Now, Christian Democracy was never simply applied Maritainian or Leonine theory. Sometimes, Invernizzi Accetti sets aside the tensions and disagreements between these theological and political theories and Christian Democratic parties. Maritain’s Man and the State, upon which Invernizzi Accetti relies, was his most accommodating work to the postwar political moment. But Maritain’s final work, Le Paysan de la Garonne, was a sharp criticism of how his thought had been misunderstood in theology and politics. Augusto del Noce, whom Invernizzi Accetti mentions, was a member and parliamentarian with Democrazia Cristiana. But he criticizes Christian democracy for what he saw as its distorted application of Leonine thought. Arguably, an important clue about the substance of Christian Democracy’s concepts, and how their use changed over time, is how its original theoretical sources criticized later Christian Democracy. Because Invernizzi Accetti does not discuss internal criticisms of Christian Democracy, he does not have as profound an account of the conceptual transformations within Christian democracy as he might otherwise have. 


To be fair, Invernizzi Accetti’s primary task is to highlight the overall conceptual unity across Christian Democratic politics, as a kind of ideal theory. Only secondarily does he attend to some of the variability and ambiguity of their key concepts. But his best chapters succeed at both—his discussion on social capitalism is particularly skillful and helps explain how Christian Democracy over the decades has tacked left, right, or to the center on economic matters.


The book’s greatest accomplishment is to showcase Christian democracy as a distinctive political ideology, not to be reduced to the ideologies of social democracy or liberalism in particular. Throughout the book, the author skillfully resists accounts of Christian Democracy that characterize it in terms of liberal normative ideals. Grasping distinctions between Christian Democracy and liberalism that elude other commentators, Invernizzi Accetti perceives that Christian Democracy is not just about how to order the private sphere, attending to social morality therein but leaving public issues to a neutral state. Instead, Christian Democracy is a creed dedicated to public issues: state form, constitutional matters, socio-economic policy, and the right relationship between politics and religion. The above concepts suggest particular institutions, and Invernizzi Accetti is adept at showing how these concepts informed the development of some of the most important postwar institutions in Europe, including those in the European Union.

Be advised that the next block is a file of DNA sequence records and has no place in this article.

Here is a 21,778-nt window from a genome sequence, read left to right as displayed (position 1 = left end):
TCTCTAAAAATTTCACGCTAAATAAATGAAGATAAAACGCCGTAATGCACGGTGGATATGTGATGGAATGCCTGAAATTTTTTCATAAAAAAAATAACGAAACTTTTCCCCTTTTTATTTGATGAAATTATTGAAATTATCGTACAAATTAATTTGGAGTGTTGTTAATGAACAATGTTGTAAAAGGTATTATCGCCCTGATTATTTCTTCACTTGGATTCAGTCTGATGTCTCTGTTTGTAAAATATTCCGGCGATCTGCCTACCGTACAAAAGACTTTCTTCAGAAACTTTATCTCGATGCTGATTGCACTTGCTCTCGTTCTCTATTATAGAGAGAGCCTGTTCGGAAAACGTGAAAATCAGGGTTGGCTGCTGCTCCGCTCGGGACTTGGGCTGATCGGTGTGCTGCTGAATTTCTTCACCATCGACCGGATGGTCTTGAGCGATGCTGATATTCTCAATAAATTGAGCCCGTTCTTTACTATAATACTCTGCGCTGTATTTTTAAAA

Invernizzi Accetti is out to understand Christian Democracy, not to defend it. He makes his liberal commitments clear, and criticizes Christian Democracy for violating liberal neutrality. But these criticisms do not distort his presentation of what Christian Democracy is. He identifies subtleties concerning the nature of religious freedom, subtleties that elude some defenders of Christian Democracy. 


While Christian Democracy’s conception of religious freedom rejects the coercion of non-believers, it does not entail that the state has no duty in religious affairs. Instead, Christian democracy understands religious freedom as freedom to exercise Christian (especially Catholic) belief. It is then the active duty of the state to promote a particular spiritual goal. The state has a native duty to foster religious education “as an integral part of [the state’s] overarching mission to aid in the fulfilment of the principle of human personality. These commitments sound jarring to those who think Christian democracy leads to a comfortable fusion with modern democracy or liberalism, but Invernizzi Accetti reminds his readers that in its original formulation, Christian Democracy was in large part a prudential accommodation with modern democracy. It did not argue that Christian faith compelled everyone to be a democrat. It was possible and desirable for Christians to support democracy in the postwar historical epoch, but other regimes remained desirable, even if they were not now possible.